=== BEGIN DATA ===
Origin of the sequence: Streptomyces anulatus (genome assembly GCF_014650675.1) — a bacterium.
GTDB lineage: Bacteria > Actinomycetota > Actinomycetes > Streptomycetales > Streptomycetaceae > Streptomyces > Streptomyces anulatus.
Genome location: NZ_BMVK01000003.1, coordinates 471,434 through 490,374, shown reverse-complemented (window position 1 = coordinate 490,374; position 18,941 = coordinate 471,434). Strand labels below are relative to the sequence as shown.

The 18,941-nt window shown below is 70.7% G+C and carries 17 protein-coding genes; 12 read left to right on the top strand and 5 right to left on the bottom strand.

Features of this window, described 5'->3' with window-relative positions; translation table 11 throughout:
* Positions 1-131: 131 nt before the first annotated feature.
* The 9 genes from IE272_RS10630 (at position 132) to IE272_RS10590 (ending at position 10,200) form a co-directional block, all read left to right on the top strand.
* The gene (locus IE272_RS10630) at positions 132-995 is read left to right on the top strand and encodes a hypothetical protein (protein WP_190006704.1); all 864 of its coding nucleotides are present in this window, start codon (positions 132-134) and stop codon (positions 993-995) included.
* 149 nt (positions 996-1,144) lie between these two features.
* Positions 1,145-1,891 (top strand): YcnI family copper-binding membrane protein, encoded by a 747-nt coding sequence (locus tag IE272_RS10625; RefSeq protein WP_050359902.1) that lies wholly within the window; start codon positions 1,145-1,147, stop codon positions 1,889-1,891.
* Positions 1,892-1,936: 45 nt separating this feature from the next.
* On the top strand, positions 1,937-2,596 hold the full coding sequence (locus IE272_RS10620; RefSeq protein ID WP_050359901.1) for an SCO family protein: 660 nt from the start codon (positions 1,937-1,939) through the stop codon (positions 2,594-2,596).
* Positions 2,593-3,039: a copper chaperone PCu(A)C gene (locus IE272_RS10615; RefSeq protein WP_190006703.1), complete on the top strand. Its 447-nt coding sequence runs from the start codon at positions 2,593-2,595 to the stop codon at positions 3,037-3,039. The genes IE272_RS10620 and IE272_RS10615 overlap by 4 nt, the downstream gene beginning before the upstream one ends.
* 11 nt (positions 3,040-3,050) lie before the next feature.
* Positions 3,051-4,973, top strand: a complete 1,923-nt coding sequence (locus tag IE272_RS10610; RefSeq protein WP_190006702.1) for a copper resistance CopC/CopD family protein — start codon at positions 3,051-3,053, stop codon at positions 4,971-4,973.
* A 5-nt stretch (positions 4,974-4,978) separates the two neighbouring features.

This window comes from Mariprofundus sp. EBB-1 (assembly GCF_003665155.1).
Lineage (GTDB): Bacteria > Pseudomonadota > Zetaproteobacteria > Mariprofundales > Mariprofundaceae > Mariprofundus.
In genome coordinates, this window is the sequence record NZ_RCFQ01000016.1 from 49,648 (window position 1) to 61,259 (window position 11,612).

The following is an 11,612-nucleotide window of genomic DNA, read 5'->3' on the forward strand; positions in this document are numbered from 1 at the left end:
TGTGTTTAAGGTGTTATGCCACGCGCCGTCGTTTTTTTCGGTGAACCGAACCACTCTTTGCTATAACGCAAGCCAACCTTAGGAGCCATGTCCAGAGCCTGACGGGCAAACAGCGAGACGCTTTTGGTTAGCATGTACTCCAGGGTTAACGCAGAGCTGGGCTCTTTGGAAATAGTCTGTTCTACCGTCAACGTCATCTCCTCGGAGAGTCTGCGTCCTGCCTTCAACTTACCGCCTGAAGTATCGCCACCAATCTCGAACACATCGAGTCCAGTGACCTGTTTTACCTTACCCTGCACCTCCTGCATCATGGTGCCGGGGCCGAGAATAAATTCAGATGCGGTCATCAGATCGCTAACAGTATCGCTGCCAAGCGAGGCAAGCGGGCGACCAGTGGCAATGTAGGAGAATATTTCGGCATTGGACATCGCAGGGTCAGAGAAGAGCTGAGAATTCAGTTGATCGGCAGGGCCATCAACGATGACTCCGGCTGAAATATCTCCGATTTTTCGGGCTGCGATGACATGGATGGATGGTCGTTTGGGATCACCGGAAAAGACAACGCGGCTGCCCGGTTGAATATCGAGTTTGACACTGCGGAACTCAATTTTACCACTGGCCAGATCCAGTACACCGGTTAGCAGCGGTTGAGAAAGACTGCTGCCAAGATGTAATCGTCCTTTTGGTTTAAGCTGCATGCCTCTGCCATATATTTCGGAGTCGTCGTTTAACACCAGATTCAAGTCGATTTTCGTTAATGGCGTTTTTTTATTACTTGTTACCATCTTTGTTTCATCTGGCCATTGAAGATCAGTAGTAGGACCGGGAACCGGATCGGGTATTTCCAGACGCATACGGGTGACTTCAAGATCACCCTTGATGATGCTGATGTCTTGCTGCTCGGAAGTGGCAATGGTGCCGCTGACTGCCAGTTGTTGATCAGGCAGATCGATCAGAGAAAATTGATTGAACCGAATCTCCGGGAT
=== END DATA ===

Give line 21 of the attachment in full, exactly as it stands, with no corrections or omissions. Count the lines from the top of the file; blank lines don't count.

TGTGTTTAAGGTGTTATGCCACGCGCCGTCGTTTTTTTCGGTGAACCGAACCACTCTTTGCTATAACGCAAGCCAACCTTAGGAGCCATGTCCAGAGCCTGACGGGCAAACAGCGAGACGCTTTTGGTTAGCATGTACTCCAGGGTTAACGCAGAGCTGGGCTCTTTGGAAATAGTCTGTTCTACCGTCAACGTCATCTCCTCGGAGAGTCTGCGTCCTGCCTTCAACTTACCGCCTGAAGTATCGCCACCAATCTCGAACACATCGAGTCCAGTGACCTGTTTTACCTTACCCTGCACCTCCTGCATCATGGTGCCGGGGCCGAGAATAAATTCAGATGCGGTCATCAGATCGCTAACAGTATCGCTGCCAAGCGAGGCAAGCGGGCGACCAGTGGCAATGTAGGAGAATATTTCGGCATTGGACATCGCAGGGTCAGAGAAGAGCTGAGAATTCAGTTGATCGGCAGGGCCATCAACGATGACTCCGGCTGAAATATCTCCGATTTTTCGGGCTGCGATGACATGGATGGATGGTCGTTTGGGATCACCGGAAAAGACAACGCGGCTGCCCGGTTGAATATCGAGTTTGACACTGCGGAACTCAATTTTACCACTGGCCAGATCCAGTACACCGGTTAGCAGCGGTTGAGAAAGACTGCTGCCAAGATGTAATCGTCCTTTTGGTTTAAGCTGCATGCCTCTGCCATATATTTCGGAGTCGTCGTTTAACACCAGATTCAAGTCGATTTTCGTTAATGGCGTTTTTTTATTACTTGTTACCATCTTTGTTTCATCTGGCCATTGAAGATCAGTAGTAGGACCGGGAACCGGATCGGGTATTTCCAGACGCATACGGGTGACTTCAAGATCACCCTTGATGATGCTGATGTCTTGCTGCTCGGAAGTGGCAATGGTGCCGCTGACTGCCAGTTGTTGATCAGGCAGATCGATCAGAGAAAATTGATTGAACCGAATCTCCGGGAT